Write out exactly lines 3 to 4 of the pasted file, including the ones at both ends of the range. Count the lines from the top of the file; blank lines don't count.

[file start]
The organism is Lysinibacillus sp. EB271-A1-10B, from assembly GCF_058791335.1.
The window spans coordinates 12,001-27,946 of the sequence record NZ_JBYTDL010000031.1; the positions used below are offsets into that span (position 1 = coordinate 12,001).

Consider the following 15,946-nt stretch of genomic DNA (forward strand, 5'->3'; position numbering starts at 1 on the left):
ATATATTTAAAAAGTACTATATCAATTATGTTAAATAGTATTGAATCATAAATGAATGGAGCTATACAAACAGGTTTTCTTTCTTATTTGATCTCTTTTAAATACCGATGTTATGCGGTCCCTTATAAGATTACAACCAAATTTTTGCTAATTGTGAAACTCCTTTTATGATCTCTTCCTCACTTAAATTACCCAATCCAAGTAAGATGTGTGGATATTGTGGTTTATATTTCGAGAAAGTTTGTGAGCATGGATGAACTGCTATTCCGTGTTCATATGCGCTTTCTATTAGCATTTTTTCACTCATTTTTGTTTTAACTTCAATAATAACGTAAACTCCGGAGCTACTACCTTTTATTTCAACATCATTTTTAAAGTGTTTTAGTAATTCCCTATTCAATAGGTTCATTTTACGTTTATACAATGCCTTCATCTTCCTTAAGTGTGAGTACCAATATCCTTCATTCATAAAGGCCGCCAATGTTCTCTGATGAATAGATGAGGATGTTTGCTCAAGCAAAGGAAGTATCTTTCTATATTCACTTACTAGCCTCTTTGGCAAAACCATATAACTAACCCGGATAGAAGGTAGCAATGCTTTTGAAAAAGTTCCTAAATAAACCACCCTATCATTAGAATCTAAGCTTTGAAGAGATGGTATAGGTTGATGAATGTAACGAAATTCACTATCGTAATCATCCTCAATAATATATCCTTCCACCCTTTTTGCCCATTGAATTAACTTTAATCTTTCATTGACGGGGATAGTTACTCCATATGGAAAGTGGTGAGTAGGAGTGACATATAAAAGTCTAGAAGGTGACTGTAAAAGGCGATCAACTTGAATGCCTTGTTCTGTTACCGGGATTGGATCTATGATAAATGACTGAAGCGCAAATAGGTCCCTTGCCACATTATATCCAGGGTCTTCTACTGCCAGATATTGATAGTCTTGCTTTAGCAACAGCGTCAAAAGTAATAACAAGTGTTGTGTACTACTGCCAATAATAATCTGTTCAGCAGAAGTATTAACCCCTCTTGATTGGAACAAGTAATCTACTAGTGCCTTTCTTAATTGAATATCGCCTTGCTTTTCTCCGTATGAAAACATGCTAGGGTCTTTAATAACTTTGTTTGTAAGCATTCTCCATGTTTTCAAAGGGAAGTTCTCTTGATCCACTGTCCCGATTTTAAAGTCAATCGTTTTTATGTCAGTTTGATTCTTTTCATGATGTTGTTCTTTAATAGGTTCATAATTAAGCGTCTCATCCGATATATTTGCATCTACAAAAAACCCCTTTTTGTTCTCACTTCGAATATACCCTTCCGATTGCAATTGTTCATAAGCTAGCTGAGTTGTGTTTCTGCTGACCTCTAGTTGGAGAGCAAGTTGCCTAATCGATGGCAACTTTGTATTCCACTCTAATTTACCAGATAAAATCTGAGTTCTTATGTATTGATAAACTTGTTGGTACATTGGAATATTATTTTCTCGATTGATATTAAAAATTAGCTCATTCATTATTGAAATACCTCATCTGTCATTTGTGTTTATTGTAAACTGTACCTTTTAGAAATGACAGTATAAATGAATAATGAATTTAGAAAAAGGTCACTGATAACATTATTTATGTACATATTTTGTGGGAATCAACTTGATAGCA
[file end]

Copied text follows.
Consider the following 15,946-nt stretch of genomic DNA (forward strand, 5'->3'; position numbering starts at 1 on the left):
ATATATTTAAAAAGTACTATATCAATTATGTTAAATAGTATTGAATCATAAATGAATGGAGCTATACAAACAGGTTTTCTTTCTTATTTGATCTCTTTTAAATACCGATGTTATGCGGTCCCTTATAAGATTACAACCAAATTTTTGCTAATTGTGAAACTCCTTTTATGATCTCTTCCTCACTTAAATTACCCAATCCAAGTAAGATGTGTGGATATTGTGGTTTATATTTCGAGAAAGTTTGTGAGCATGGATGAACTGCTATTCCGTGTTCATATGCGCTTTCTATTAGCATTTTTTCACTCATTTTTGTTTTAACTTCAATAATAACGTAAACTCCGGAGCTACTACCTTTTATTTCAACATCATTTTTAAAGTGTTTTAGTAATTCCCTATTCAATAGGTTCATTTTACGTTTATACAATGCCTTCATCTTCCTTAAGTGTGAGTACCAATATCCTTCATTCATAAAGGCCGCCAATGTTCTCTGATGAATAGATGAGGATGTTTGCTCAAGCAAAGGAAGTATCTTTCTATATTCACTTACTAGCCTCTTTGGCAAAACCATATAACTAACCCGGATAGAAGGTAGCAATGCTTTTGAAAAAGTTCCTAAATAAACCACCCTATCATTAGAATCTAAGCTTTGAAGAGATGGTATAGGTTGATGAATGTAACGAAATTCACTATCGTAATCATCCTCAATAATATATCCTTCCACCCTTTTTGCCCATTGAATTAACTTTAATCTTTCATTGACGGGGATAGTTACTCCATATGGAAAGTGGTGAGTAGGAGTGACATATAAAAGTCTAGAAGGTGACTGTAAAAGGCGATCAACTTGAATGCCTTGTTCTGTTACCGGGATTGGATCTATGATAAATGACTGAAGCGCAAATAGGTCCCTTGCCACATTATATCCAGGGTCTTCTACTGCCAGATATTGATAGTCTTGCTTTAGCAACAGCGTCAAAAGTAATAACAAGTGTTGTGTACTACTGCCAATAATAATCTGTTCAGCAGAAGTATTAACCCCTCTTGATTGGAACAAGTAATCTACTAGTGCCTTTCTTAATTGAATATCGCCTTGCTTTTCTCCGTATGAAAACATGCTAGGGTCTTTAATAACTTTGTTTGTAAGCATTCTCCATGTTTTCAAAGGGAAGTTCTCTTGATCCACTGTCCCGATTTTAAAGTCAATCGTTTTTATGTCAGTTTGATTCTTTTCATGATGTTGTTCTTTAATAGGTTCATAATTAAGCGTCTCATCCGATATATTTGCATCTACAAAAAACCCCTTTTTGTTCTCACTTCGAATATACCCTTCCGATTGCAATTGTTCATAAGCTAGCTGAGTTGTGTTTCTGCTGACCTCTAGTTGGAGAGCAAGTTGCCTAATCGATGGCAACTTTGTATTCCACTCTAATTTACCAGATAAAATCTGAGTTCTTATGTATTGATAAACTTGTTGGTACATTGGAATATTATTTTCTCGATTGATATTAAAAATTAGCTCATTCATTATTGAAATACCTCATCTGTCATTTGTGTTTATTGTAAACTGTACCTTTTAGAAATGACAGTATAAATGAATAATGAATTTAGAAAAAGGTCACTGATAACATTATTTATGTACATATTTTGTGGGAATCAACTTGATAGCA